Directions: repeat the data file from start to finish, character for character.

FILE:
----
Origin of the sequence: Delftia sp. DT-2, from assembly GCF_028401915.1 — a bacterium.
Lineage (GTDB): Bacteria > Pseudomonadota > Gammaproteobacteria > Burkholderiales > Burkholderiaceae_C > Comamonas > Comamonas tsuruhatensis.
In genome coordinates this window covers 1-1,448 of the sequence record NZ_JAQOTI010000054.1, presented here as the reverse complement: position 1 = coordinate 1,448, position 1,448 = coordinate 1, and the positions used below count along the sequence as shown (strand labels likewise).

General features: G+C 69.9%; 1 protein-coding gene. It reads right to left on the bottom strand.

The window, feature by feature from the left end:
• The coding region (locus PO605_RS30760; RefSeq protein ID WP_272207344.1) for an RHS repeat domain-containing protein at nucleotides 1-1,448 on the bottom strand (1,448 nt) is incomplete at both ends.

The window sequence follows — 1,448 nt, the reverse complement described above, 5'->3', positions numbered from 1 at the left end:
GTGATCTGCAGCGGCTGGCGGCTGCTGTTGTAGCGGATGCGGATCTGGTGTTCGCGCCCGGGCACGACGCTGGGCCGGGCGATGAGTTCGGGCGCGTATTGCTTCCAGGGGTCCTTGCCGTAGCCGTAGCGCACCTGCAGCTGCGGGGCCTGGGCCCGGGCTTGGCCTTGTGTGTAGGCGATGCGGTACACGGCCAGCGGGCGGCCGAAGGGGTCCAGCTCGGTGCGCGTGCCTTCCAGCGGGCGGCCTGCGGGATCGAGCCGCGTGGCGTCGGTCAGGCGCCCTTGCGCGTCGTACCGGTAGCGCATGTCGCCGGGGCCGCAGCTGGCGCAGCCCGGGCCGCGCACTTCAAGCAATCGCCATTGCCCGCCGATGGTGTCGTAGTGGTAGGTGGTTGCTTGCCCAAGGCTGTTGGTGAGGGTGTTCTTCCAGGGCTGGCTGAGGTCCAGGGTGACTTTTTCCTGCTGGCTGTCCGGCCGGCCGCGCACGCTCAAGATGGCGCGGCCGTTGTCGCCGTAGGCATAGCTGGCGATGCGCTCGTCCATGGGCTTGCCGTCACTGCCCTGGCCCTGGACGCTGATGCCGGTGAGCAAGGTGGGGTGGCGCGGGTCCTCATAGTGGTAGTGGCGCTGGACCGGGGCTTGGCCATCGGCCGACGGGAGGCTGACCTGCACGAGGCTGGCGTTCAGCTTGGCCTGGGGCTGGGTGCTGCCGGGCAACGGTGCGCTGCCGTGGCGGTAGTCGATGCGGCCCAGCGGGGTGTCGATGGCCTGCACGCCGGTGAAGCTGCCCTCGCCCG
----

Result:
Origin of the sequence: Delftia sp. DT-2, from assembly GCF_028401915.1 — a bacterium.
Lineage (GTDB): Bacteria > Pseudomonadota > Gammaproteobacteria > Burkholderiales > Burkholderiaceae_C > Comamonas > Comamonas tsuruhatensis.
In genome coordinates this window covers 1-1,448 of the sequence record NZ_JAQOTI010000054.1, presented here as the reverse complement: position 1 = coordinate 1,448, position 1,448 = coordinate 1, and the positions used below count along the sequence as shown (strand labels likewise).

General features: G+C 69.9%; 1 protein-coding gene. It reads right to left on the bottom strand.

The window, feature by feature from the left end:
• The coding region (locus PO605_RS30760; RefSeq protein ID WP_272207344.1) for an RHS repeat domain-containing protein at nucleotides 1-1,448 on the bottom strand (1,448 nt) is incomplete at both ends.

The window sequence follows — 1,448 nt, the reverse complement described above, 5'->3', positions numbered from 1 at the left end:
GTGATCTGCAGCGGCTGGCGGCTGCTGTTGTAGCGGATGCGGATCTGGTGTTCGCGCCCGGGCACGACGCTGGGCCGGGCGATGAGTTCGGGCGCGTATTGCTTCCAGGGGTCCTTGCCGTAGCCGTAGCGCACCTGCAGCTGCGGGGCCTGGGCCCGGGCTTGGCCTTGTGTGTAGGCGATGCGGTACACGGCCAGCGGGCGGCCGAAGGGGTCCAGCTCGGTGCGCGTGCCTTCCAGCGGGCGGCCTGCGGGATCGAGCCGCGTGGCGTCGGTCAGGCGCCCTTGCGCGTCGTACCGGTAGCGCATGTCGCCGGGGCCGCAGCTGGCGCAGCCCGGGCCGCGCACTTCAAGCAATCGCCATTGCCCGCCGATGGTGTCGTAGTGGTAGGTGGTTGCTTGCCCAAGGCTGTTGGTGAGGGTGTTCTTCCAGGGCTGGCTGAGGTCCAGGGTGACTTTTTCCTGCTGGCTGTCCGGCCGGCCGCGCACGCTCAAGATGGCGCGGCCGTTGTCGCCGTAGGCATAGCTGGCGATGCGCTCGTCCATGGGCTTGCCGTCACTGCCCTGGCCCTGGACGCTGATGCCGGTGAGCAAGGTGGGGTGGCGCGGGTCCTCATAGTGGTAGTGGCGCTGGACCGGGGCTTGGCCATCGGCCGACGGGAGGCTGACCTGCACGAGGCTGGCGTTCAGCTTGGCCTGGGGCTGGGTGCTGCCGGGCAACGGTGCGCTGCCGTGGCGGTAGTCGATGCGGCCCAGCGGGGTGTCGATGGCCTGCACGCCGGTGAAGCTGCCCTCGCCCG